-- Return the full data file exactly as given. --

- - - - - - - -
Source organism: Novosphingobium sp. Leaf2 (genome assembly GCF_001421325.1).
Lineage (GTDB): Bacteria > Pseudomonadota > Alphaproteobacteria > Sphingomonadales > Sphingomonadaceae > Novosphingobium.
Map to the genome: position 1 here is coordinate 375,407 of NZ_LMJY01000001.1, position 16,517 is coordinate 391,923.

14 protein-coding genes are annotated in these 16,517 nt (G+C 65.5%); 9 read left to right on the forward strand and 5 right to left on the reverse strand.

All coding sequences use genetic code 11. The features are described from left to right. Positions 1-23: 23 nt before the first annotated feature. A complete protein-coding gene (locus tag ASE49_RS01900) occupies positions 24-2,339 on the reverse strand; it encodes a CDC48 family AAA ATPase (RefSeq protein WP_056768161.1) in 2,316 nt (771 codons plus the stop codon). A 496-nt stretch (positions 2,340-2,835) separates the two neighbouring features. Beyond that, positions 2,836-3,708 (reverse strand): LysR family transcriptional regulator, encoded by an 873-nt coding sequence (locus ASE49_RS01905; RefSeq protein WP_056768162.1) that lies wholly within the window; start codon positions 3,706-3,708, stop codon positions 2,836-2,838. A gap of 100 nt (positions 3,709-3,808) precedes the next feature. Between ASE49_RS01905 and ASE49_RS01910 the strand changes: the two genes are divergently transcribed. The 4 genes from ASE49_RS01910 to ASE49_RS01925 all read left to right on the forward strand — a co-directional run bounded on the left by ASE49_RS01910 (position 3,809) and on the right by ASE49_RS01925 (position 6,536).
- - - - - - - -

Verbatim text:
Source organism: Novosphingobium sp. Leaf2 (genome assembly GCF_001421325.1).
Lineage (GTDB): Bacteria > Pseudomonadota > Alphaproteobacteria > Sphingomonadales > Sphingomonadaceae > Novosphingobium.
Map to the genome: position 1 here is coordinate 375,407 of NZ_LMJY01000001.1, position 16,517 is coordinate 391,923.

14 protein-coding genes are annotated in these 16,517 nt (G+C 65.5%); 9 read left to right on the forward strand and 5 right to left on the reverse strand.

All coding sequences use genetic code 11. The features are described from left to right. Positions 1-23: 23 nt before the first annotated feature. A complete protein-coding gene (locus tag ASE49_RS01900) occupies positions 24-2,339 on the reverse strand; it encodes a CDC48 family AAA ATPase (RefSeq protein WP_056768161.1) in 2,316 nt (771 codons plus the stop codon). A 496-nt stretch (positions 2,340-2,835) separates the two neighbouring features. Beyond that, positions 2,836-3,708 (reverse strand): LysR family transcriptional regulator, encoded by an 873-nt coding sequence (locus ASE49_RS01905; RefSeq protein WP_056768162.1) that lies wholly within the window; start codon positions 3,706-3,708, stop codon positions 2,836-2,838. A gap of 100 nt (positions 3,709-3,808) precedes the next feature. Between ASE49_RS01905 and ASE49_RS01910 the strand changes: the two genes are divergently transcribed. The 4 genes from ASE49_RS01910 to ASE49_RS01925 all read left to right on the forward strand — a co-directional run bounded on the left by ASE49_RS01910 (position 3,809) and on the right by ASE49_RS01925 (position 6,536).